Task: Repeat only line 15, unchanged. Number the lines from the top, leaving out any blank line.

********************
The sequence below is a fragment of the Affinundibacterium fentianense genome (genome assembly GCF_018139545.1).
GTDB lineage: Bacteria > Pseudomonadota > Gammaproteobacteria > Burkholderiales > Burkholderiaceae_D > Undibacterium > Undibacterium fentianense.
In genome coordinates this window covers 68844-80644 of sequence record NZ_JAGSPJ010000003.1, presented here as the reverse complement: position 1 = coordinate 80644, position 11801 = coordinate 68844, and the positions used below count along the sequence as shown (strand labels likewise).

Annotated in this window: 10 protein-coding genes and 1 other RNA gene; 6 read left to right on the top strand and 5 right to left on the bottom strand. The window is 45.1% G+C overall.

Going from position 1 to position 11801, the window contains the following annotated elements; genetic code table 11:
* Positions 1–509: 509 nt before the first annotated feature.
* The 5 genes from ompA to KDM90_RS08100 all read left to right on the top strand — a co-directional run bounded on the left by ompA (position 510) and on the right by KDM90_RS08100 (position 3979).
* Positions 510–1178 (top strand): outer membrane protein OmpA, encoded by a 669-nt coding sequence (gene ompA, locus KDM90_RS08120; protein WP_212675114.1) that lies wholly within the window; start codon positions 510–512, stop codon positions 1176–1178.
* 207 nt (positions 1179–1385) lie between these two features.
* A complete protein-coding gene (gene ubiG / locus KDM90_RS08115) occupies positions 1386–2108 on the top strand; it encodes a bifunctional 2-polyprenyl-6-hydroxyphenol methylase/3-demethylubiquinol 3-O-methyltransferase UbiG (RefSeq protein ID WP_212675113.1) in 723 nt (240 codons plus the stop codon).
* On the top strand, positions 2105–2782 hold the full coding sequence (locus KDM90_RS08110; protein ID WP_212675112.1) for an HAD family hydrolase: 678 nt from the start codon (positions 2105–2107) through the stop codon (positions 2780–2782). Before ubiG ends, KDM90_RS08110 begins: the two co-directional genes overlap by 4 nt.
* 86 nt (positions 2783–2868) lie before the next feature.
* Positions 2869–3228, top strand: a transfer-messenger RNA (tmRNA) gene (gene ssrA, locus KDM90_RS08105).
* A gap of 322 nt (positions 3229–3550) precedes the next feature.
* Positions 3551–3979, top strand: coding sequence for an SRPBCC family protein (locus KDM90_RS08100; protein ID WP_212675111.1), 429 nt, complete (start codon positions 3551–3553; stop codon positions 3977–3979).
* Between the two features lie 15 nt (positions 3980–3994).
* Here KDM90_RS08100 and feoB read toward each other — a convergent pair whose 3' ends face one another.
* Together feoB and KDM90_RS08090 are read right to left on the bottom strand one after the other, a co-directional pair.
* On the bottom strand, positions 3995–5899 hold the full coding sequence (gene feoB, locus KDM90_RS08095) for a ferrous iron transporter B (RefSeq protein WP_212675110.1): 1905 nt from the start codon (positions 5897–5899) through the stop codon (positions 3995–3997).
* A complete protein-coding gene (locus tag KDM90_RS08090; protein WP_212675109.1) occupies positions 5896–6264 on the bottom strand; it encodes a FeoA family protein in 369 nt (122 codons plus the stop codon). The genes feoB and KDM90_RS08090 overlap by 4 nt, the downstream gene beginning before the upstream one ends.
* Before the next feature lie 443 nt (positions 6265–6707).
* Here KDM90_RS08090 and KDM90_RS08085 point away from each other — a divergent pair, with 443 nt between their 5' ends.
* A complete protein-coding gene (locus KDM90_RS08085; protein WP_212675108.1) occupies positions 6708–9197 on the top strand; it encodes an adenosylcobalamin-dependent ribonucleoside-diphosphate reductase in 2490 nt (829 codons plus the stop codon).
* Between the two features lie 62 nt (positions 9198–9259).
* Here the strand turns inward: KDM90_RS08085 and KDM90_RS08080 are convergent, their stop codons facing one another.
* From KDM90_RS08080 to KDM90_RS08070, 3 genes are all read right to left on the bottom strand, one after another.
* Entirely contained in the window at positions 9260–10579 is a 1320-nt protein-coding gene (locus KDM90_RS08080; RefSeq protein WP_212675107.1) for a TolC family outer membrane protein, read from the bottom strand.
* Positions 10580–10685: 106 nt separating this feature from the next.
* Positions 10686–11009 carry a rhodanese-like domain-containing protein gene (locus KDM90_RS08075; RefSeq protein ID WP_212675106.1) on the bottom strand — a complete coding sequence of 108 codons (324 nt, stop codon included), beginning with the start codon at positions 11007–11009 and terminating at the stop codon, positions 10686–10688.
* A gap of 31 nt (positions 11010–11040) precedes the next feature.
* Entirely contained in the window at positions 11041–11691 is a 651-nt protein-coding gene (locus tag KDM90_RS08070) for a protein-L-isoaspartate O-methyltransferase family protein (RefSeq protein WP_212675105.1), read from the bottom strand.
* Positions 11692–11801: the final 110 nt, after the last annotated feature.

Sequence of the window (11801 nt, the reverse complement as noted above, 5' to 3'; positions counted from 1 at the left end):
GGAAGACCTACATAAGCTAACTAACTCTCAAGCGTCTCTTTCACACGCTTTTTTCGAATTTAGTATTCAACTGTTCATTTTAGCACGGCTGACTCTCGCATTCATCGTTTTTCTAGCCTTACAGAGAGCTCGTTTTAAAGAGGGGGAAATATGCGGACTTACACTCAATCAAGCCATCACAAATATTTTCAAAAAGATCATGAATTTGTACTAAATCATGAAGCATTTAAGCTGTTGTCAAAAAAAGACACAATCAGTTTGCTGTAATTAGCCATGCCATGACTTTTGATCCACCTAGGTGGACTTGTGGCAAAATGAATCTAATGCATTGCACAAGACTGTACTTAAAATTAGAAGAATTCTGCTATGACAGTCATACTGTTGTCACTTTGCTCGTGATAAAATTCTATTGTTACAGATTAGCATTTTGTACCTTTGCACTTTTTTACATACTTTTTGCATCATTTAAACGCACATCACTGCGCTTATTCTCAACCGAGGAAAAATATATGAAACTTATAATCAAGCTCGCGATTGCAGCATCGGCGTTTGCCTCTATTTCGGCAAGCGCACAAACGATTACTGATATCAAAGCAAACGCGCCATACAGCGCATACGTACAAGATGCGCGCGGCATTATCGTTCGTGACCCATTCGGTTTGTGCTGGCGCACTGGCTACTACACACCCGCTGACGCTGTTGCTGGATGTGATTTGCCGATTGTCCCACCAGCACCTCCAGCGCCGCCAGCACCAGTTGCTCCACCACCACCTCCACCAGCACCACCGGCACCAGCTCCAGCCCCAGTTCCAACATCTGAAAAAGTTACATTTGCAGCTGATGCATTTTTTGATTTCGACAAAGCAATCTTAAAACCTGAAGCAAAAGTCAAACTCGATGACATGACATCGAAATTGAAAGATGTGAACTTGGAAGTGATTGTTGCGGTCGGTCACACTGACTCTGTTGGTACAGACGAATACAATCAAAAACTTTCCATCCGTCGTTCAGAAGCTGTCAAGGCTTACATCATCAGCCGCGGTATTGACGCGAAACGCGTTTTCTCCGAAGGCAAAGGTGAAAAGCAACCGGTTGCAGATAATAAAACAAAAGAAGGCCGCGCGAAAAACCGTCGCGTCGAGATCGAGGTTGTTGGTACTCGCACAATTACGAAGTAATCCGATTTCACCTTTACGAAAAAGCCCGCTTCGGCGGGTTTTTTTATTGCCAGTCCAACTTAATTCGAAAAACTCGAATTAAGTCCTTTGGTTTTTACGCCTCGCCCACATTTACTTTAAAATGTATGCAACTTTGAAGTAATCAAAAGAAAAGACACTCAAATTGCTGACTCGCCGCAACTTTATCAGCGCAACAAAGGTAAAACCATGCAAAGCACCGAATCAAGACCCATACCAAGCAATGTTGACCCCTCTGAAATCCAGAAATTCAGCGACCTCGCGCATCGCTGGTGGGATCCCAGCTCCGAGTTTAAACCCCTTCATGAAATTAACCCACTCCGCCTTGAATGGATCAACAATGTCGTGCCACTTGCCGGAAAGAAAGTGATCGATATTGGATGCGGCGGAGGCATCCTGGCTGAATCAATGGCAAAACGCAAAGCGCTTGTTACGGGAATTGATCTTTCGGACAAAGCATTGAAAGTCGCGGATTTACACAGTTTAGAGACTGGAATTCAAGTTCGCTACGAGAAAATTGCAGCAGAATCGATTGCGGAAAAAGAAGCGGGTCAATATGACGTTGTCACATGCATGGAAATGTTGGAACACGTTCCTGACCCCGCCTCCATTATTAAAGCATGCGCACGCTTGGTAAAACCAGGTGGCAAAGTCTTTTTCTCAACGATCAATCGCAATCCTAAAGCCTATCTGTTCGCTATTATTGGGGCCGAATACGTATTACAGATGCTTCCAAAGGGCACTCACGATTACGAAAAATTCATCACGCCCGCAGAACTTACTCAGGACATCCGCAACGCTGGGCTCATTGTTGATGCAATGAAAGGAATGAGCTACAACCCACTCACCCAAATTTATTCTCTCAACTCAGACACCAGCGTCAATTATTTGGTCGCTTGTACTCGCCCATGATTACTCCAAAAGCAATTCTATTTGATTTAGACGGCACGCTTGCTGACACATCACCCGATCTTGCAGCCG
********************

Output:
* Positions 3551–3979, top strand: coding sequence for an SRPBCC family protein (locus KDM90_RS08100; protein ID WP_212675111.1), 429 nt, complete (start codon positions 3551–3553; stop codon positions 3977–3979).